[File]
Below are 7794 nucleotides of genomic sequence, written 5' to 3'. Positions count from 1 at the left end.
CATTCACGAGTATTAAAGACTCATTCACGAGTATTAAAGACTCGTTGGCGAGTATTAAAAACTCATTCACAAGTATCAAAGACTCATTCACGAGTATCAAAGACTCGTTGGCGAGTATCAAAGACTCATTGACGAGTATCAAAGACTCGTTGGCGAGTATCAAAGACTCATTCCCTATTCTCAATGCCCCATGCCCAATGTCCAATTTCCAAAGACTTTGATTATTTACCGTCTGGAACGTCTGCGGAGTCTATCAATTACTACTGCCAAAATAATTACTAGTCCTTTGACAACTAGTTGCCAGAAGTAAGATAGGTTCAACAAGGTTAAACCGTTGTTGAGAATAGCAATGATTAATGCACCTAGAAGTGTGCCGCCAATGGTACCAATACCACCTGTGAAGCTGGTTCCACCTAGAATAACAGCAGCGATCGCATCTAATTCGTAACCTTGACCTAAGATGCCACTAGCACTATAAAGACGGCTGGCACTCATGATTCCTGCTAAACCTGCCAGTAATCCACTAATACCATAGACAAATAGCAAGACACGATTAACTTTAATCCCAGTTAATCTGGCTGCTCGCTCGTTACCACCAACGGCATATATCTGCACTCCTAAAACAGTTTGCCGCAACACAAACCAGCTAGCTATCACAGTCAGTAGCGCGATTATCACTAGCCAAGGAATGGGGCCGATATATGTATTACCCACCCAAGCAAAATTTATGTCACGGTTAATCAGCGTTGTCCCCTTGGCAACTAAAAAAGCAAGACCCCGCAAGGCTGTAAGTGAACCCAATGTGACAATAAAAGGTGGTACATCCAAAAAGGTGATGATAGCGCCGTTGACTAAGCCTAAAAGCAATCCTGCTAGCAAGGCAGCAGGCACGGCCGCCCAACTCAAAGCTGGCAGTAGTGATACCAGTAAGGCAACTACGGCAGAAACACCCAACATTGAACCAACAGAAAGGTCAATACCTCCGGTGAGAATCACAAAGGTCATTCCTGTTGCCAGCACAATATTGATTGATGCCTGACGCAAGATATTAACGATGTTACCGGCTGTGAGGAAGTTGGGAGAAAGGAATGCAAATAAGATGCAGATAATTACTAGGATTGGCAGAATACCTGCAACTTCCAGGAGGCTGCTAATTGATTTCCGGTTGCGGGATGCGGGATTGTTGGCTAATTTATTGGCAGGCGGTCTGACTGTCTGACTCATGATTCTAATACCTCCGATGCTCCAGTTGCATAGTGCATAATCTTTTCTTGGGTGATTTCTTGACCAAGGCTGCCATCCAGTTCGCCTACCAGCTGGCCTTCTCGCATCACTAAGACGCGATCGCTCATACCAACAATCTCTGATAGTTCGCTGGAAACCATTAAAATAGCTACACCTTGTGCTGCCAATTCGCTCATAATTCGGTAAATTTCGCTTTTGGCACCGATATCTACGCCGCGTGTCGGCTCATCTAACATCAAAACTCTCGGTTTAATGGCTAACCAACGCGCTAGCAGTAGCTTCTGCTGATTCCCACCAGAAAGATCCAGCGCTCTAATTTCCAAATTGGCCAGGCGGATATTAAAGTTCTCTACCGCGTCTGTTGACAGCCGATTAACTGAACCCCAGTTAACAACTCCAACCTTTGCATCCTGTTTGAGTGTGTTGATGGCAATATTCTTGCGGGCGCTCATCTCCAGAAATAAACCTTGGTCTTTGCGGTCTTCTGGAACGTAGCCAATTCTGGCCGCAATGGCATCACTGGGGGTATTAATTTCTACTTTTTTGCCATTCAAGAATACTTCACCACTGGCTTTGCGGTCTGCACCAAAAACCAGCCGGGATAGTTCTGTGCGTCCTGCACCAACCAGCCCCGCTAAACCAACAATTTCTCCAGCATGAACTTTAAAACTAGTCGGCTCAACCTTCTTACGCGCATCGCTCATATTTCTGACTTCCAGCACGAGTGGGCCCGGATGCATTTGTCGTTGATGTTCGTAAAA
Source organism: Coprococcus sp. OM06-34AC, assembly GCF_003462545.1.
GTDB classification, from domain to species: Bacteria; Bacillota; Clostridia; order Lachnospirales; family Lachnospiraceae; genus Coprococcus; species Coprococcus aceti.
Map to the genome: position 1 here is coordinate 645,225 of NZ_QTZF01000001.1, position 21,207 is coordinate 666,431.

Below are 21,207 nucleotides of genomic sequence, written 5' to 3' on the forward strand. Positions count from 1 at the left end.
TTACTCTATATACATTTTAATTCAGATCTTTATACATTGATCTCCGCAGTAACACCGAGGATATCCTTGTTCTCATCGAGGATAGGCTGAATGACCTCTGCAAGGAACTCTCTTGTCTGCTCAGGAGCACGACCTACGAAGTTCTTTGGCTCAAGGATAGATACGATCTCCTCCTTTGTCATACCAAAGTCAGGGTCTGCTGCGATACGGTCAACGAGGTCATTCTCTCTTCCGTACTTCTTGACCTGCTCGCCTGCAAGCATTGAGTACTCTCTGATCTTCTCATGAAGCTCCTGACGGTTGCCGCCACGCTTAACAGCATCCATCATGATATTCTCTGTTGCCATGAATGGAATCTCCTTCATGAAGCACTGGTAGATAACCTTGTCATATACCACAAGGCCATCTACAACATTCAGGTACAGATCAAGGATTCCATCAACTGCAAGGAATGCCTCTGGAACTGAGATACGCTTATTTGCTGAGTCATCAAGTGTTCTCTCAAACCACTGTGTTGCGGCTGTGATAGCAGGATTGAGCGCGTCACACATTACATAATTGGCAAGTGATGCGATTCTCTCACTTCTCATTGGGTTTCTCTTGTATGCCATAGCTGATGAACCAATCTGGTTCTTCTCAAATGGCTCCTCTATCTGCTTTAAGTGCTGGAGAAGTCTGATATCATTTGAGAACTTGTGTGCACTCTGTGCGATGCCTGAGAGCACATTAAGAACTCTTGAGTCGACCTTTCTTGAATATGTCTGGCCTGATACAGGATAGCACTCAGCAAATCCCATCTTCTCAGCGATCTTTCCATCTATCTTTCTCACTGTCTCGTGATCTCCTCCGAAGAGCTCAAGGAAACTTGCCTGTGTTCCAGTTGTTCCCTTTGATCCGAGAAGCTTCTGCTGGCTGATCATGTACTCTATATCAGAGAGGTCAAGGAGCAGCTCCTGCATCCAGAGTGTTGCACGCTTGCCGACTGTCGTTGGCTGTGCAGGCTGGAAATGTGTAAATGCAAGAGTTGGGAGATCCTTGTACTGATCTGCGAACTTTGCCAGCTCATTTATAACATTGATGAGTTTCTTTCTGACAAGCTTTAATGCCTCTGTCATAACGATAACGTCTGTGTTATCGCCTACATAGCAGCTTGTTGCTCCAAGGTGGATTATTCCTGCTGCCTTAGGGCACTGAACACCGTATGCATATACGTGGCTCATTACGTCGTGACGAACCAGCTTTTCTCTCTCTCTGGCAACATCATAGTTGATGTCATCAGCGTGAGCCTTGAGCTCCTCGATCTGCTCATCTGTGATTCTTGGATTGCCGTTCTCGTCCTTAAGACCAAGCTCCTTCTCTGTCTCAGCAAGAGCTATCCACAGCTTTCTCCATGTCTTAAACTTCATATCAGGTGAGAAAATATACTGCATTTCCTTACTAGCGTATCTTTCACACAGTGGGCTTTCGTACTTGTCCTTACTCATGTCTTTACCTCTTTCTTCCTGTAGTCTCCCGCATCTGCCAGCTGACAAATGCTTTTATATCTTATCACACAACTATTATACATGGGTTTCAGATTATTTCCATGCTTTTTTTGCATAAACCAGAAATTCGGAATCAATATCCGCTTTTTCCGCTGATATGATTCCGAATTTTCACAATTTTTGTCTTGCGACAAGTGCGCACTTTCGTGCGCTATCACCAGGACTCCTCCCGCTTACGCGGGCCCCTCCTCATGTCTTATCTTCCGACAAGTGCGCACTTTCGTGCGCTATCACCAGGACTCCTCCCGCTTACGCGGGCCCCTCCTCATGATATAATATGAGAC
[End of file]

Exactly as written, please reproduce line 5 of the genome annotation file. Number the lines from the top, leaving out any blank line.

Map to the genome: position 1 here is coordinate 645,225 of NZ_QTZF01000001.1, position 21,207 is coordinate 666,431.